The problem people of today are not neurotic – they have disturbed personalities or character. They lack empathy and conscience. The Zeitgeist of our indulgent era, starting around the 1960s is “Just do it”. So the approaches of traditional therapy, rooted in post-Victorian times, don’t work with today’s epidemic of character-based, selfish, manipulative Emotional Predators and they make things worse.

Q – How does your book fit with other books in the area?

In Sheep’s Clothing by Dr. George Simon and The Sociopath Next Door by Dr. Martha Stout, and Without Conscience by Dr. Robert Hare – are the main foundations on which, Protecting Yourself from Emotional Predators, is built. Protecting Yourself from Emotional Predators expands on and explains in easy to understand language the messages of those books – and it adds extensive, user-friendly practical steps for real world protection. All these books are calls to pay attention to what Dr. Simon calls “the phenomenon of our age.”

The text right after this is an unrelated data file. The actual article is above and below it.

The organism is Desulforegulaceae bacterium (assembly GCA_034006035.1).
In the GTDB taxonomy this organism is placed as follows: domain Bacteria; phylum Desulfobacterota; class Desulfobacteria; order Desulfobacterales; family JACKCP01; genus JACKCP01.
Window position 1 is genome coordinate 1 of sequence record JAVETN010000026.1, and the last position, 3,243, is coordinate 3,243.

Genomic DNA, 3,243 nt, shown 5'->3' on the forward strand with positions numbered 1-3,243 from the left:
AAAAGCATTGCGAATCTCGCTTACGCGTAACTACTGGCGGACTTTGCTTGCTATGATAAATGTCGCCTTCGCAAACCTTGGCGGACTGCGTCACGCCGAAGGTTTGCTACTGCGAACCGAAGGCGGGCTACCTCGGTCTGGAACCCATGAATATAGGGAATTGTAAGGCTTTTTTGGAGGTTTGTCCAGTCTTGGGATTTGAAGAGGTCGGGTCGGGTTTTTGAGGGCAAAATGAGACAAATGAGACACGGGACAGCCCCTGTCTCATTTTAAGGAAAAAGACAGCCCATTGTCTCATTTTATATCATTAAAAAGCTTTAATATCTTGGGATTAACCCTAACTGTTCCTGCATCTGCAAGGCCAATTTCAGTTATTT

Q – You say that even “experts” don’t know how to help and that Emotional Predators are drawn to enter “helping professions” like mental health and law. Why is that?

Emotional Predators crave the experience of controlling and dominating. This means they seek out professions that put them in positions of power over an emotionally vulnerable population, professions like: politics, law (lawyers, judges and law enforcement); education; spiritual leadership (priests, imams, rabbis, gurus and spiritual guides); medicine; corporate management; and (last but not least) mental health.